You are NOT required to have an XBox controller in order to complete these assignments!  You should NOT run out and purchase a controller just for this class!  If you've got one, it can be fun to use, but if you don't have a controller, don't worry about it!

If you don’t have an XBox360 controller you can use keyboard to control the games. Here is the keyboard to controller mapping, which tells you which key on the keyboard corresponds to which button on an XBox360 controller.


If you wish to run your game on a real, live, actual XBox360:


In order to do this, you will need:

1.     The XBox360 gaming console; and

2.     Subscribe to the XNA Creators Club. A brief explanation on how to join the creators club can be found here. 

3.     Follow the steps detailed here to connect your PC to the XBox360 unit.

a.      If you have the default PC firewall activated, then:

                                                    i.     Windows XP Firewall setting: Control Panel->Windows Firewall: Exceptions Tab. Scroll down to find “XNA Game Studio Transport”, enable this exception.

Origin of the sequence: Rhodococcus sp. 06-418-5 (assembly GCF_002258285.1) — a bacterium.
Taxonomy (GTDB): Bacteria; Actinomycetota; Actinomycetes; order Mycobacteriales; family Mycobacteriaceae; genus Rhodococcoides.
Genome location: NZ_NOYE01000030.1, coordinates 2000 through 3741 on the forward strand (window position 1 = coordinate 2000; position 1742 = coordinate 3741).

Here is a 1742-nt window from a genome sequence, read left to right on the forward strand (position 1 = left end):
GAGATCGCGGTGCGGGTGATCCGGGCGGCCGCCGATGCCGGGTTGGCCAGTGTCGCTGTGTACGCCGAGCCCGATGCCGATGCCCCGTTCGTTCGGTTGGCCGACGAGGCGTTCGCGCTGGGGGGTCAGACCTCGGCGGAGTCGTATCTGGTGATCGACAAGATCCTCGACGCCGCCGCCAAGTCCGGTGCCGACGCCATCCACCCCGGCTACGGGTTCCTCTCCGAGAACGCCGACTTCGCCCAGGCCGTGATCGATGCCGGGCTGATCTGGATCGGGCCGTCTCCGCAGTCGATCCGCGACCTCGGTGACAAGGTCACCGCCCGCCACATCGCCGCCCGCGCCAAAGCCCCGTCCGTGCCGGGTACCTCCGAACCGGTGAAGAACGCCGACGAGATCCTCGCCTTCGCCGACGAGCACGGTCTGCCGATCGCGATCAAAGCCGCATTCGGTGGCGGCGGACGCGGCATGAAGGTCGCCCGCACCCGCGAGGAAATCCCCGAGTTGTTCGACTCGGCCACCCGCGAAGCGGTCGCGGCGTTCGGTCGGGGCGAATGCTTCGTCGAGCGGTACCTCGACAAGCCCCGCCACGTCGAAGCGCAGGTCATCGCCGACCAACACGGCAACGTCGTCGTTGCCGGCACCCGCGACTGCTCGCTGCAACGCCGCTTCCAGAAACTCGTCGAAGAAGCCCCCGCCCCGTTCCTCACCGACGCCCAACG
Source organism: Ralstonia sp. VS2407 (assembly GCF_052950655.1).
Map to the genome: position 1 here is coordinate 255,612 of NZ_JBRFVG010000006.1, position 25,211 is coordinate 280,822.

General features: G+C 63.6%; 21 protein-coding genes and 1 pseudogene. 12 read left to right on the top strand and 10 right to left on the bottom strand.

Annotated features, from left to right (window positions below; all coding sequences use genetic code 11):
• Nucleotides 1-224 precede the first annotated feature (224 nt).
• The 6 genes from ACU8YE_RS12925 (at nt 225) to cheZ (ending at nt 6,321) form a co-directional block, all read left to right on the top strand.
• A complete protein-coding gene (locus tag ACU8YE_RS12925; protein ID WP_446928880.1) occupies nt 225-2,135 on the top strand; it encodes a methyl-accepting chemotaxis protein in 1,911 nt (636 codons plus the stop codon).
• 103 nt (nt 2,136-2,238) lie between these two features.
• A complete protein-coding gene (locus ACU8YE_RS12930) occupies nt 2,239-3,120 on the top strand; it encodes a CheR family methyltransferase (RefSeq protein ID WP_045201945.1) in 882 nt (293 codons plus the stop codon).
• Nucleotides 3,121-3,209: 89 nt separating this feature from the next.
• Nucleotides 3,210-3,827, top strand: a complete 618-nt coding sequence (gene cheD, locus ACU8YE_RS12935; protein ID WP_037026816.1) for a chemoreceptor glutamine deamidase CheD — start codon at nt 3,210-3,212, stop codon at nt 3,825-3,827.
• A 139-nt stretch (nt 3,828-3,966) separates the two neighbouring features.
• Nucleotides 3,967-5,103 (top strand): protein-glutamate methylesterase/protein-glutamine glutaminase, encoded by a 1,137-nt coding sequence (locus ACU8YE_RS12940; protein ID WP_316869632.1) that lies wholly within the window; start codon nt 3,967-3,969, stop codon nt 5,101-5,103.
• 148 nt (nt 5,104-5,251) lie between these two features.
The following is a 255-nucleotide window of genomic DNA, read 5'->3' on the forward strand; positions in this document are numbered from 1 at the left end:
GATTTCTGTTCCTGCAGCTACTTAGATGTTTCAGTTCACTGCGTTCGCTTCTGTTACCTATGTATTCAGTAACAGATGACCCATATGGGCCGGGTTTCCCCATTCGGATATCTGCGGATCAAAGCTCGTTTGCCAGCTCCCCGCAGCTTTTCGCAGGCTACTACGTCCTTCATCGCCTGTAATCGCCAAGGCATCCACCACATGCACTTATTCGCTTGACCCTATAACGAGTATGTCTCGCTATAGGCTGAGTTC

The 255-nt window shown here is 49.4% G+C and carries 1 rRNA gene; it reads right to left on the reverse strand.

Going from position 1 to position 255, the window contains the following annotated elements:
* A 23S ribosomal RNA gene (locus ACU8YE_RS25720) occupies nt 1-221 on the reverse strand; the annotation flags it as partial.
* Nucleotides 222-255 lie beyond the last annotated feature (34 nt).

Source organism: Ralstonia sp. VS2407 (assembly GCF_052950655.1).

4.     At this point, you have all the required settings and you should be able to test your XNA games! You should be able to double click on the XBOX.sln version of the build file, compile, deploy, and run the assignment on the XBox360 console.

You are NOT required to have an XBox360 in order to complete these assignments!  You should NOT run out and purchase an XBox360 just for this class!  If your parent/spouse/etc calls and asks me "My child/spouse/etc is telling me that your class requires them to purchase an XBox360.  Is this true?", I will truthfully tell them "No!"

If you've got one, it can be fun to use, but if you don't have a controller, don't worry about it!

Every assignment that is XNA  based can be started, done, and completed entirely on your PC.

FYI: What is XNA?

Microsoft XNA framework is a collection of Application Programming Interface (API) libraries. Applications developed based on the XNA framework can be compiled to run in the Microsoft Windows environment or on the XBox360 gaming console. For more information on XNA please refer to:

1.     general information: http://msdn2.microsoft.com/en-us/xna/default.aspx

2.     discussion forum: http://forums.xna.com/

3.     documentation: http://msdn2.microsoft.com/en-us/library/bb203940.aspx

This document and the related materials are developed with support from Microsoft Research Computer Gaming Initiative under the Computer Gaming Curriculum in Computer Science RFP, Award Number 15871.